Stone Mill BBQ & Steakhouse in Broken Arrow is one of those places where I always find something that catches my eye that I didn’t notice previously.
It isn’t unique that way — The Spudder, Molly’s Landing and Fuddruckers are others that readily come to mind — but Stone Mill doesn’t have to take a back seat to any place in the decorations department. The food is pretty impressive, too, but we’ll get to that in a minute.
With wood walls, floors, rafters and thick tables, along with a good amount of native stone, it has a rustic, rural ambience, like, for instance, a stone mill. Most of the elaborate, life-size decorations are positioned on elevated lofts or hanging from the rafters.
Just a few of the highlights include a replica covered wagon, rifles and cowboy paraphernalia; a jungle room with an Indiana Jones-like character traversing a drawbridge; a sculpture of an American Indian on a horse next to giant arrowheads; tigers, horses and real elk and deer heads.
That’s in the main dining room. The separate lounge has a high-seas theme with pirate figures, a deep-sea diving helmet and a mural of a beach scene. Tables in both rooms, designed by owner Steve Ohman, have metal wagon wheels on the sides or rope pedestals. A double fireplace with mantels of split logs connects the lounge and main dining room.
It always seems clean, so I was thinking it must be a bit of a nightmare keeping everything dusted.
“It is a challenge, but a tall ladder and a Swiffer work pretty well,” Ohman said.
Though Stone Mill will celebrate its 15th anniversary in August, it never gets old checking out the décor. It never gets old checking out the barbecue and steaks, either.
On a recent visit, we had the 14-ounce rib-eye steak ($24.99) and a three-meat barbecue combo ($16.99).
The steak was cooked a touch over medium-rare and had a good, smoky, chargrilled flavor. The meat was juicy and well-marbled with a minimum amount of gristle.
It came with a garden salad and baked potato. We substituted the baked potato for Stone Mill potatoes. Our excellent server, Stormee, said the Stone Mill potatoes were like a potato casserole. We caught a vinegary edge to them and thought they tasted like a cousin to German potato salad.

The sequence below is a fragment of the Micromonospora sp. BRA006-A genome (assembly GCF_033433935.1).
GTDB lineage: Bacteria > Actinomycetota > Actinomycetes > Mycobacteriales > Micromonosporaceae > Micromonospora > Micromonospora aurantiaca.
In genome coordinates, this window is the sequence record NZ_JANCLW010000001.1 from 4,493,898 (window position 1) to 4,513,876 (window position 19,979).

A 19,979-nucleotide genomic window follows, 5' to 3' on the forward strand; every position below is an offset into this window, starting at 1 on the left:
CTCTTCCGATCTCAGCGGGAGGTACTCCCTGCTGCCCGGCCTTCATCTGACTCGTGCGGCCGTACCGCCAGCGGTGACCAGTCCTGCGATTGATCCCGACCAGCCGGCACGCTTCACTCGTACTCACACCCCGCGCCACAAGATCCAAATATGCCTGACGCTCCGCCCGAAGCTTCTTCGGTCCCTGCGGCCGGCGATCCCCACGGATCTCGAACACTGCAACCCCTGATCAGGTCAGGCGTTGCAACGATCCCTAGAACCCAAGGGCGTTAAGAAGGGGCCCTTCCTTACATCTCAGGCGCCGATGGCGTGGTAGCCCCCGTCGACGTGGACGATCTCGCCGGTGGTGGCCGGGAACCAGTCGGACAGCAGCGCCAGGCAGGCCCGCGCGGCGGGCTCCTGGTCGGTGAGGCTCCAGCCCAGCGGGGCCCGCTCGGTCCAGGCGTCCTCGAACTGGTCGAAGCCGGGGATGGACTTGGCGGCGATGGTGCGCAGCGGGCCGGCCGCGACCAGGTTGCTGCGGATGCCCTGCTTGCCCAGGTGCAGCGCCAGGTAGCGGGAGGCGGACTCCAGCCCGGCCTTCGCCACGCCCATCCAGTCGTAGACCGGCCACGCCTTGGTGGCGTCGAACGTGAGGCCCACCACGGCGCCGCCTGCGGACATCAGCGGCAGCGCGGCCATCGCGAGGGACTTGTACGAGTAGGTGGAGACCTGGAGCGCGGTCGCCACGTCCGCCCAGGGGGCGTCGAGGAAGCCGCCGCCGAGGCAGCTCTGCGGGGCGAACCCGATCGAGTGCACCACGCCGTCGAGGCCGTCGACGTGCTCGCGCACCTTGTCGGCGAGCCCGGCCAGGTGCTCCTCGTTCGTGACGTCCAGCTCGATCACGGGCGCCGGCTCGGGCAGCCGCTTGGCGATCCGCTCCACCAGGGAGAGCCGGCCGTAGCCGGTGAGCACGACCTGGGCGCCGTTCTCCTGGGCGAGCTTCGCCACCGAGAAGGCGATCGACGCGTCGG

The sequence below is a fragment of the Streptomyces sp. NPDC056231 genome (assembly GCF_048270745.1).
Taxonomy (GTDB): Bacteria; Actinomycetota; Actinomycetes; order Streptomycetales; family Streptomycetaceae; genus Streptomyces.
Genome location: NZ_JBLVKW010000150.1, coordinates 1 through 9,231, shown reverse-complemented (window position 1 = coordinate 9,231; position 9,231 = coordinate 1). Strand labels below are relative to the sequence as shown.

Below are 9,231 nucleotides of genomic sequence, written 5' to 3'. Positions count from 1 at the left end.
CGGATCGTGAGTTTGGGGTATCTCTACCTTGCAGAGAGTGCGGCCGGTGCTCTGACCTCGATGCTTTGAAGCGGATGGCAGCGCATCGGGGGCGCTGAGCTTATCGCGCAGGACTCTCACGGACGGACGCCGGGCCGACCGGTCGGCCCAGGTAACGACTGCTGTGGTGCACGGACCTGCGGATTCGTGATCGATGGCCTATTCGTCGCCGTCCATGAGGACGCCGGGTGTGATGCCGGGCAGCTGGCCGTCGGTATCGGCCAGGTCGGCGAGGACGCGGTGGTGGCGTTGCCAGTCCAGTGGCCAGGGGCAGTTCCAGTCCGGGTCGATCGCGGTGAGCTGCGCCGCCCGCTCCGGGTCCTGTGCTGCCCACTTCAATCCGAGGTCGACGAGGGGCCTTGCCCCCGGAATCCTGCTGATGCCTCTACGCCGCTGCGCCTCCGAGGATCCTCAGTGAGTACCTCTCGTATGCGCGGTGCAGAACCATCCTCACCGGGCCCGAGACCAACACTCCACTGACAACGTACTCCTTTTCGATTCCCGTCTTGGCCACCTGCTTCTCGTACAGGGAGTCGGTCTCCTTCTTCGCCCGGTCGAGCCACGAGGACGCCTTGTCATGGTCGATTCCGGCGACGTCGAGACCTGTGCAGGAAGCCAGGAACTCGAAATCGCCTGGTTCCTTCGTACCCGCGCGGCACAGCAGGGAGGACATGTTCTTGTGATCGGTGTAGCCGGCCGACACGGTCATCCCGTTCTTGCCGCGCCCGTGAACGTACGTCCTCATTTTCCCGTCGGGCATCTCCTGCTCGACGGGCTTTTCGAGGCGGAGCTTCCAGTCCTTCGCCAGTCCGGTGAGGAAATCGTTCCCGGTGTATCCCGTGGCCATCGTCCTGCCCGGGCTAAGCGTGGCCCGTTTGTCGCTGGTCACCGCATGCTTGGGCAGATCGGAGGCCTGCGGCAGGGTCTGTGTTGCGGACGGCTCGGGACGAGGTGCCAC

The garden salad had a standard mix of lettuce, purple cabbage, carrots, tomatoes, cucumbers, shredded white and yellow cheeses and croutons. It came with a creamy, tasty ranch dressing.
For the three-meat combo, I chose pork ribs (baby backs also are an option), sliced brisket and bologna. The two long ribs were meaty, nearly falling off the bone and had enough fat to retain a natural flavor. The five slices of brisket were so tender they were close to being shredded. The four thick slices of bologna were fine, if not exceptional.
For sides, I chose standard fried okra and baked beans that were specked with a little corn and green onion. Two soft dinner rolls came automatically before the entrees arrived.
Based on previous visits, the hand-cut fries and onion rings are worthy sides, as well.
I was aware that employee Kara Waldroop prepares house-made ice cream, not to mention some baked goodies, and we decided to share a bowl of the flavor of the day — butter pecan ($3.99). What a good idea that was. The ice cream was loaded with pecans and had a terrific taste and texture. Flavors may change daily.
“The vanilla recipe has been in my family for 100 years,” Waldroop said.
The menu isn’t confined to just barbecue and steaks. Diners may choose shrimp, grilled salmon, catfish, appetizers, half-pound burgers, salads, soups, spuds and a variety of house-made desserts.
Ages 10 and younger or 60 and older may choose a “little chuckwagon” burger, small sandwich, chicken strips or two ribs with one side for $6.39 each.
Current specials include all-you-can-eat catfish with sides for $13.99 on Mondays, all-you-can-eat ribs with sides for $14.99 on Tuesdays, and two rib-eye dinners for $45.
Ohman said the “core of our people have been here quite a while,” and wife Debbie and son David still help out.
“When we started, I didn’t know we would still be at it 15 years later,” Ohman said. “It has been a challenge at times, but we have some loyal regulars, and we still are getting new people all the time.”